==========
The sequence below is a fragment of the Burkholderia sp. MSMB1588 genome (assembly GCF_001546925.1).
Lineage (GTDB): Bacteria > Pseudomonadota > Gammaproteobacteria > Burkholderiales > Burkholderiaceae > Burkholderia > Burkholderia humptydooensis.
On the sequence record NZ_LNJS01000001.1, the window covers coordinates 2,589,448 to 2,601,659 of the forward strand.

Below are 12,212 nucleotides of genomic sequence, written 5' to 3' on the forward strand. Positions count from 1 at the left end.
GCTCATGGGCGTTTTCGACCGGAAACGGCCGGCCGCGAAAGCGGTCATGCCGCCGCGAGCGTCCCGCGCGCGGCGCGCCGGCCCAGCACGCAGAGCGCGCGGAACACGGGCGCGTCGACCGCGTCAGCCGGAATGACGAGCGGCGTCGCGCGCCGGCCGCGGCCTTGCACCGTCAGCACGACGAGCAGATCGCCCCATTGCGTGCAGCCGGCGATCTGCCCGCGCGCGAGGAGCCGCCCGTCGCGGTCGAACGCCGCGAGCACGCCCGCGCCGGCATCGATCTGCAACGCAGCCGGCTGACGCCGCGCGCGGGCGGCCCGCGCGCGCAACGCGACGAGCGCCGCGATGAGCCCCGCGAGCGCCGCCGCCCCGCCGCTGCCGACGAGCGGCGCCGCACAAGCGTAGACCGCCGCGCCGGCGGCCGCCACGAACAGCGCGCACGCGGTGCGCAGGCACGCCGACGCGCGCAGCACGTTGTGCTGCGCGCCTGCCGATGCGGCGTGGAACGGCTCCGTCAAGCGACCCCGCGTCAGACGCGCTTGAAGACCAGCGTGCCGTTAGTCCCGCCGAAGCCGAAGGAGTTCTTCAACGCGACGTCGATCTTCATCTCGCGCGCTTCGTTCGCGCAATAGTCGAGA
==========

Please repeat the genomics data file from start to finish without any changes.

The sequence below is a fragment of the Burkholderia sp. MSMB1588 genome (assembly GCF_001546925.1).
Lineage (GTDB): Bacteria > Pseudomonadota > Gammaproteobacteria > Burkholderiales > Burkholderiaceae > Burkholderia > Burkholderia humptydooensis.
On the sequence record NZ_LNJS01000001.1, the window covers coordinates 2,589,448 to 2,601,659 of the forward strand.

Below are 12,212 nucleotides of genomic sequence, written 5' to 3' on the forward strand. Positions count from 1 at the left end.
GCTCATGGGCGTTTTCGACCGGAAACGGCCGGCCGCGAAAGCGGTCATGCCGCCGCGAGCGTCCCGCGCGCGGCGCGCCGGCCCAGCACGCAGAGCGCGCGGAACACGGGCGCGTCGACCGCGTCAGCCGGAATGACGAGCGGCGTCGCGCGCCGGCCGCGGCCTTGCACCGTCAGCACGACGAGCAGATCGCCCCATTGCGTGCAGCCGGCGATCTGCCCGCGCGCGAGGAGCCGCCCGTCGCGGTCGAACGCCGCGAGCACGCCCGCGCCGGCATCGATCTGCAACGCAGCCGGCTGACGCCGCGCGCGGGCGGCCCGCGCGCGCAACGCGACGAGCGCCGCGATGAGCCCCGCGAGCGCCGCCGCCCCGCCGCTGCCGACGAGCGGCGCCGCACAAGCGTAGACCGCCGCGCCGGCGGCCGCCACGAACAGCGCGCACGCGGTGCGCAGGCACGCCGACGCGCGCAGCACGTTGTGCTGCGCGCCTGCCGATGCGGCGTGGAACGGCTCCGTCAAGCGACCCCGCGTCAGACGCGCTTGAAGACCAGCGTGCCGTTAGTCCCGCCGAAGCCGAAGGAGTTCTTCAACGCGACGTCGATCTTCATCTCGCGCGCTTCGTTCGCGCAATAGTCGAGA